Canadian Progressives Outraged After Indian Truck Driver Whose Negligence Led To 16 Deaths In Saskatchewan Is Ordered To Be Deported

Amy Hamm

Canadian progressives are expressing outrage at the decision to deport Jaskirat Singh Sidhu, the Indian truck driver whose gross negligence led to the horrific 2018 bus crash in Armley, Saskatchewan that claimed 16 lives.

For his role in what is colloquially known as the Humboldt Broncos bus crash, Sidhu was sentenced to eight years in prison for a dangerous driving offense — namely speeding through a clearly-marked stop sign — but was released on parole in 2023 after serving only 6.

His victims were primarily members of a beloved hockey team from the small community of Humboldt, along with the team’s two coaches, their athletic therapist, and the driver who had been operating the bus. The youngest victim was 16 and the oldest was 59.

Sidhu had moved to Canada just four years before the crash, and had been granted permanent residency only one month prior to the deadly accident. But Canada’s laws stipulate that permanent residents must leave the country if they are sentenced to more than six months for a criminal conviction.

At the time of the tragic accident, Sidhu had barely one year of experience driving trucks, and had only received two weeks of training on how to operate the vehicle he had been using that day. It was later determined that he had been going over 60mp/h when he sped past the clearly-marked stop sign, almost 40mp/h faster than he should have been going.

Sidhu sped through the intersection of Saskatchewan Highway 35 and Saskatchewan Highway 335, ignoring a 4-foot-wide stop sign with a red flashing light on top and highway signs that had warned of the need to stop. The signs had been staggered 400 meters, 300 meters, 200 meters, and 100 meters before the intersection.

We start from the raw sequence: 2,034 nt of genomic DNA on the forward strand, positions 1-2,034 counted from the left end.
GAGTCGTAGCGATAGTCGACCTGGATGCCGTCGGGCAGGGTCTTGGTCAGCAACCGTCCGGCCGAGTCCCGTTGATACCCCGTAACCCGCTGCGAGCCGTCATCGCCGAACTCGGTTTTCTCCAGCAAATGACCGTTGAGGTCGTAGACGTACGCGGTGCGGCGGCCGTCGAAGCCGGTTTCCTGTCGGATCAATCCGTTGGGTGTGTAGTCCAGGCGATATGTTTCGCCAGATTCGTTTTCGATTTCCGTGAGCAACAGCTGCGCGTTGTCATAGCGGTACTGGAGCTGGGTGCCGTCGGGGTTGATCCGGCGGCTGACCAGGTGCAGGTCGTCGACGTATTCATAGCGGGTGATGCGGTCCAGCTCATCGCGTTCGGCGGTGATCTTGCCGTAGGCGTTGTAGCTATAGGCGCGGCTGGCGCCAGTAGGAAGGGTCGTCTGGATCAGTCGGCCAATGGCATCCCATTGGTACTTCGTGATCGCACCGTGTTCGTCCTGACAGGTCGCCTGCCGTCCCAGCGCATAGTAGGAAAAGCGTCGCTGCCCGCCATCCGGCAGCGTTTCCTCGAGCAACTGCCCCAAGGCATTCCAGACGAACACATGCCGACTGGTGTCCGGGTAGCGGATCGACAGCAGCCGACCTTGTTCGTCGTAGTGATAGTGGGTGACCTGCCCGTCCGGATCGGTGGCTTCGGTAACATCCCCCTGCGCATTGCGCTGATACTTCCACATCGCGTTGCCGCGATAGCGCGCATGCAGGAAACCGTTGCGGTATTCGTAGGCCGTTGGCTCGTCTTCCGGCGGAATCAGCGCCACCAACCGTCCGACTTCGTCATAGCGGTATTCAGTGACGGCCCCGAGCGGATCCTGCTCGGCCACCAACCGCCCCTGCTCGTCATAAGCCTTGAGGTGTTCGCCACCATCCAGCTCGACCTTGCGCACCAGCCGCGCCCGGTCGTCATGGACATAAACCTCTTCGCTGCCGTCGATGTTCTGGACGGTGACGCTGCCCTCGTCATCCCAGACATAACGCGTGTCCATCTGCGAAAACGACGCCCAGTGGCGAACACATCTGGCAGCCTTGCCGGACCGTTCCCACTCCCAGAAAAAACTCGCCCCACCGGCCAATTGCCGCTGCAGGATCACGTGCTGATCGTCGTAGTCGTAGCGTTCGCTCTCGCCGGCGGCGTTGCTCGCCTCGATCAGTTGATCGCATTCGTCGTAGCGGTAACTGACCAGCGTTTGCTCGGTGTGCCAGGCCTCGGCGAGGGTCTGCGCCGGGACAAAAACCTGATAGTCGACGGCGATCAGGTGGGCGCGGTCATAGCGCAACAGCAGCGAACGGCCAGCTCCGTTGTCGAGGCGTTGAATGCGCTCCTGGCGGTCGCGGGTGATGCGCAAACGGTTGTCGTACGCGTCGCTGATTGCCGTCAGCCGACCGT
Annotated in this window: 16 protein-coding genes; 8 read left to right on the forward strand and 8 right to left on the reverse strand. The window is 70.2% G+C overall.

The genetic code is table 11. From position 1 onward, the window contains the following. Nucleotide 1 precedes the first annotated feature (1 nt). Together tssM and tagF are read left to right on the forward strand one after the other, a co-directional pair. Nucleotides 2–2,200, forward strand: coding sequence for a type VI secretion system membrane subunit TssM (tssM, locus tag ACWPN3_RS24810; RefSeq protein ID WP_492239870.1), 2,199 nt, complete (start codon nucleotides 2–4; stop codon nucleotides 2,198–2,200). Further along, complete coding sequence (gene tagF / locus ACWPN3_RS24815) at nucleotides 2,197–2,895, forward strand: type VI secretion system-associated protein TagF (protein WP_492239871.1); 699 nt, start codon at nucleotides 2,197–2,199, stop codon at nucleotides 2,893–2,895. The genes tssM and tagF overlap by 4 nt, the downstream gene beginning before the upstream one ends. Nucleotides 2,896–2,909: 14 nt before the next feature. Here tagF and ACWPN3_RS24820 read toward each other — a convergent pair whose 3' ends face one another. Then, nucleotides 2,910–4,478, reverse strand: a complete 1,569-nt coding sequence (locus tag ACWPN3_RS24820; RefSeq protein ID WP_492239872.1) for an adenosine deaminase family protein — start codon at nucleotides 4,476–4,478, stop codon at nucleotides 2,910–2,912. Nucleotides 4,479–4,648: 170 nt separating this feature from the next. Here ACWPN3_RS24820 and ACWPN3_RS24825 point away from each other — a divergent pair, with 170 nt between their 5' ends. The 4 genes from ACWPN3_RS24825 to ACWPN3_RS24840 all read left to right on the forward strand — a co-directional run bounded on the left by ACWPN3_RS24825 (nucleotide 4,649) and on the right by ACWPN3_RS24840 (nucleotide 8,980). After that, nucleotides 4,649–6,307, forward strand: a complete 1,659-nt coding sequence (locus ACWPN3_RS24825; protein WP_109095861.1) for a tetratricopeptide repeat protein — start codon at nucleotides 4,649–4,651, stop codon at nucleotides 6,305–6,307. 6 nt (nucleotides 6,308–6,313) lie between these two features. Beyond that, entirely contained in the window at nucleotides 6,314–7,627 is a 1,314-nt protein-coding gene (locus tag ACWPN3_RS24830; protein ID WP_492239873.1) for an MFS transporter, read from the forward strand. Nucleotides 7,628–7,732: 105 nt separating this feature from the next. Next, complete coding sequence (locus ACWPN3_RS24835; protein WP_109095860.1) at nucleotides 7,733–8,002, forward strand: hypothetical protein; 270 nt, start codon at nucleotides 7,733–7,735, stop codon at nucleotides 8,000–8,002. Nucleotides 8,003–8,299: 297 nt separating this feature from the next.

A report on the crash revealed that the driver who had been operating the Humboldt hockey team bus had recognized the danger and applied the brakes. The coach skidded for 24 meters before the collision.

The report also determined that there had been nothing obstructing Sidhu’s vision of the signage, though he had initially attempted to blame a tree for covering the stop sign.

Sidhu had been employed by Adesh Deol Trucking Ltd, an Indian-owned trucking company based in Alberta that was quickly found to have violated provincial and federal safety law repeatedly.

Sukhmander Singh, the head of the company, was also charged with eight counts of failing to comply with various safety and log-keeping regulations. Singh was found guilty in 2019 but was only fined $5,000 for the violations.

Canadian Border Services Agency recommended that Sidhu be deported more than two years ago, but Sidhu retained immigration lawyer Michael Greene to fight this decision. Sidhu received the deportation news from a federal immigration official on May 24.

Despite the order, Sidhu could remain in Canada for years to come as he is legally entitled to ask that his deportation risk assessment be deferred while he goes through additional legal processes to attempt to remain in Canada. His lawyer has told media that he will ask the Canadian government to reinstate Sidhu’s permanent resident status on humanitarian grounds.

While many of the deceased victims’ family members have expressed relief at Sidhu’s deportation orders, some Canadian progressives have instead expressed outrage and chalked up the decision to racism.

On X (formerly Twitter), Rick Johnston of Calgary said the deportation was wrong, and labeled it a byproduct of white supremacy.

“Systemic racism is what this is. If the driver was from Ukraine rather than India no one would have called for his deportation to begin with. He isn’t a cold-blooded killer. He made a terrible mistake and owned it. He should be allowed to stay in Canada.”

Canadian publisher Jesse Brown was similarly disappointed, writing: “This is a deeply shameful decision for Canada.”

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